The moment happened on Wednesday's episode when contestant Luigi de Guzman answered a question under the "Cons" category. A painting was shown on the screen with the clue: "Here's a typical early 19th-century landscape by this British painter."
"Who is Constant?" de Guzman answered.
"Say it again," Jennings, 48, replied.
"Sorry, who is Constable?" de Guzman responded.
And his answer was accepted.
But later in the show, contestant Harriet Wagner made a similar error when answering a clue about the fantasy author of "Always Coming Home."
"Who is Angela LeGuin — Ursula LeGuin," Wagner said.
But Jennings ruled her answer incorrect, before allowing de Guzman to give the right answer.
"Yes, Harriet, you remembered that her name was Ursula, but I’m afraid I had already begun ruling against you when you began correcting yourself," the champion-turned-host said.
The "Jeopardy!" rules state that "contestants may change their responses as long as neither the host nor the judges have made a ruling.
"There’s no way to prepare for how nerves may affect you when the game is in play," the game show’s website states. "If you’re giving a response and suddenly hear your mouth saying something your brain wasn’t planning on – or forget to phrase your response in the form of a question – you can correct yourself; but you’ll have to be quick."
Some fans on Twitter were not pleased with Jennings’ rulings, calling them "unfair."
"#Jeopardy why did Ken Jennings let one contestant (male) change a wrong answer, but ruled against another (female), even though she said the correct answer within the time limit? Tonight's episode was an unfair runaway because of that ruling on the last answer in double jeopardy," a viewer wrote on Twitter.
"Gosh, Jeopardy - why not have a certain amount of time to answer? Harriet answered her revised answer of Ursula at least as quickly as Luigi was allowed to correct his response from Constant to Constable a few minutes earlier," another fan wrote.
"Jeopardy, Luigi gives wrong answer, Ken asks him what, then gives correct answer. Harriet says wrong first name, then while she begins to correct herself Ken interrupts and rules her incorrect. SO INCONSISTENT and unfair," a third person replied.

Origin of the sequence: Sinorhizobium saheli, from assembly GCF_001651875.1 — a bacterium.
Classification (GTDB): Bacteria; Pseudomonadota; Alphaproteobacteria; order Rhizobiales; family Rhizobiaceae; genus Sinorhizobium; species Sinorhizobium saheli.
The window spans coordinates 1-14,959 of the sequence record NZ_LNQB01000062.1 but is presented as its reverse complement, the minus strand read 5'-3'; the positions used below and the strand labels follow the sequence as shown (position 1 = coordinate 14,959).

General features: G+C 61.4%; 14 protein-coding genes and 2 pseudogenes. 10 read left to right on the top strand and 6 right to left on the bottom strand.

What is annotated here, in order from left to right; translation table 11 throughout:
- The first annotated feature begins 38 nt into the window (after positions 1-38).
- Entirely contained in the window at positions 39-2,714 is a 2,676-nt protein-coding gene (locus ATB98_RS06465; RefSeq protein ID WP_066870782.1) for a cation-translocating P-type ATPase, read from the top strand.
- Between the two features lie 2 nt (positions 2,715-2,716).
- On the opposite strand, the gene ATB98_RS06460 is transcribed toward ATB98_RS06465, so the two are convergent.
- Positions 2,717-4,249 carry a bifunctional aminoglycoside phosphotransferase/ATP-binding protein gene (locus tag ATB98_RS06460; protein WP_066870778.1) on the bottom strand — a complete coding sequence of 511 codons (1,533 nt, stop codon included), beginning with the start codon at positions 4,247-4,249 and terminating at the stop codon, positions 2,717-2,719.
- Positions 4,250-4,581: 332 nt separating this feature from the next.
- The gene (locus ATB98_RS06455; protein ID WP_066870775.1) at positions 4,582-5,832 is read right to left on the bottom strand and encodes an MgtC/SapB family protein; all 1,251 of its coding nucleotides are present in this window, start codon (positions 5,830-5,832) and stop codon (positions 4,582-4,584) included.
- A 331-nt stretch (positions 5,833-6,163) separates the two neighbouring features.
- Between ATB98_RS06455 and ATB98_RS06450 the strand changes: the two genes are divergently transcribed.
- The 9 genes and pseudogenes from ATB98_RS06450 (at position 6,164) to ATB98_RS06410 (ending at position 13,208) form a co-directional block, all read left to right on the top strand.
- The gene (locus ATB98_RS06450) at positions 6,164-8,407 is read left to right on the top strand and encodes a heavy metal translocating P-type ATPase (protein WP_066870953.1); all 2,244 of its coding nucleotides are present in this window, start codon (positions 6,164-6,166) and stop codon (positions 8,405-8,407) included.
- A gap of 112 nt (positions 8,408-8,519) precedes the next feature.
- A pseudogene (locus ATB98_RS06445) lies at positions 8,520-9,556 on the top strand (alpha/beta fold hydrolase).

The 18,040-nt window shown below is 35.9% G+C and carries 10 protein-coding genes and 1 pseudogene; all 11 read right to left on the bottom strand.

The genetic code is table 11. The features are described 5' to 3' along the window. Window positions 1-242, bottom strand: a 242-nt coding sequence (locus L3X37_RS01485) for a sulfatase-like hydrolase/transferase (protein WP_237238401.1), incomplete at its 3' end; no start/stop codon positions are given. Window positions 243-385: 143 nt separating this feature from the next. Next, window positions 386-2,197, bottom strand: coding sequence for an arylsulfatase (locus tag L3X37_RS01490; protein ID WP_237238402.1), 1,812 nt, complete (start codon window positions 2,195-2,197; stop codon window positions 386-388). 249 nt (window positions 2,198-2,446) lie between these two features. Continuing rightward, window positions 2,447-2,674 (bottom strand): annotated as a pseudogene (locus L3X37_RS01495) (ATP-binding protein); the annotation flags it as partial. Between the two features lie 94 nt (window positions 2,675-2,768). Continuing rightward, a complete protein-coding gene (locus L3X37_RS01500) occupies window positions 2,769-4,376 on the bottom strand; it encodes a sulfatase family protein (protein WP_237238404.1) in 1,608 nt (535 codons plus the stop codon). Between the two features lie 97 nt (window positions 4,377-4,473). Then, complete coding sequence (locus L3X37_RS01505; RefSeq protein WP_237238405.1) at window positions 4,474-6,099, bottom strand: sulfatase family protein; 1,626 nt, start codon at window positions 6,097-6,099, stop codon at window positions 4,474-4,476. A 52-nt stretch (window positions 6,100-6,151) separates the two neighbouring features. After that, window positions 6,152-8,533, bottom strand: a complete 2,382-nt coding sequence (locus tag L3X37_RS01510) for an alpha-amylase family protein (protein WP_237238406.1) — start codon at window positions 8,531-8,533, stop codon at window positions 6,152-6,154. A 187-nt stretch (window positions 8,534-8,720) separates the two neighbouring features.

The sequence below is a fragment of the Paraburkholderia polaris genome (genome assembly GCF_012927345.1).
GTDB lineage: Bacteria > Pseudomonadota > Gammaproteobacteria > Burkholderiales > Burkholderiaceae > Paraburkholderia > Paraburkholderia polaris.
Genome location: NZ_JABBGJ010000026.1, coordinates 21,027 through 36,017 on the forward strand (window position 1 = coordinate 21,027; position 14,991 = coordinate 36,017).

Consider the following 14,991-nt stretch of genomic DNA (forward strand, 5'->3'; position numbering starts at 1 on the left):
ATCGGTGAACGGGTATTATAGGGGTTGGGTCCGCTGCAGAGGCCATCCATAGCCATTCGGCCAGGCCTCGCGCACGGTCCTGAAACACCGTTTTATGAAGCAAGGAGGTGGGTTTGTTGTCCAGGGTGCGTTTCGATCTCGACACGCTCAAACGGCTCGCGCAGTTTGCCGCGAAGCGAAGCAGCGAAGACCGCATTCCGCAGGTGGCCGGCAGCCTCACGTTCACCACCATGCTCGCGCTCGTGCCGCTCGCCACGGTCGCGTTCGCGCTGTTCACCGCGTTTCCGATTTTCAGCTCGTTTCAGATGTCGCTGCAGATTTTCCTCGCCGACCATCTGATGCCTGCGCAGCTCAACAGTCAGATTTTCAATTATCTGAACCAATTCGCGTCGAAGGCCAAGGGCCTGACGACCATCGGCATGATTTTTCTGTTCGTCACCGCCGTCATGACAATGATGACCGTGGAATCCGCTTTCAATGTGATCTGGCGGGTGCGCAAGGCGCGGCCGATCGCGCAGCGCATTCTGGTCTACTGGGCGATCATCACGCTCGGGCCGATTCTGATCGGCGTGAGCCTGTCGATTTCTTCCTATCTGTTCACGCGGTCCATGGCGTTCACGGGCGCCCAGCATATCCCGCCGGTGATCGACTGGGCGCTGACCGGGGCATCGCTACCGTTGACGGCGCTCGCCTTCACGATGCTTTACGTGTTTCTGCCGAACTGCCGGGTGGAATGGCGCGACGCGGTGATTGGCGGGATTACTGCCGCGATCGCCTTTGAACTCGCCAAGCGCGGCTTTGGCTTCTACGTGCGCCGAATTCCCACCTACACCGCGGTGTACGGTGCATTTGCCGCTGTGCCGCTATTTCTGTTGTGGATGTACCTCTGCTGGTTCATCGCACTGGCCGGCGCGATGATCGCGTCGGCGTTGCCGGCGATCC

At the end of the episode, de Guzman won his fourth consecutive night and Wagner placed third in a tight game. After the reaction, de Guzman offered an apology to Wagner.
"Having watched the game again as an outsider and with cold eyes, I want to say that I probably owe @harriet4332263 two apologies," de Guzman wrote. "First, ‘Constable.’ I knew it was Constable. I recognized the painting. In the moment I had this memory of speaking to someone about Constable. But in between seeing/remembering/thinking/buzzing/answering, my wires got crossed and I said something like ‘Constant.’ I saw Ken hesitate, and corrected myself."
"If I had been in Ken’s shoes, I probably would have cut Luigi off *brusquely* and moved on. But Ken hesitated, and in the moment, I saw him hesitate, and I kept talking. The rule ended up on my side, but looking at it cold, I see how it could have ended up differently," he added.
"Second, ‘LeGuin.’ Same situation, but Ken didn’t hesitate when @Harriet43342263 was speaking. He cut her off. That put her on the other side of the rule, and I got the rebound and a put-back. If I’d have been Ken, I’d have either cut both of us off, or hesitated both times. But that wasn’t the side of the stage I was on on the day, and it took a great deal of separation in time and space for me to watch it and see it," de Guzman continued.
"I especially want to shout out @Harriett4332263’s grace here. I’ve pinged her about this, and she has shown me the grace befitting a great litigator. That means a lot to me, and I really appreciate it," he concluded.
Jennings and actress Mayim Bialik were named the show’s permanent replacements for the late Alex Trebek in July. Trebek died of cancer in 2020 after hosting the show for nearly 37 seasons.
This story was reported from Cincinnati.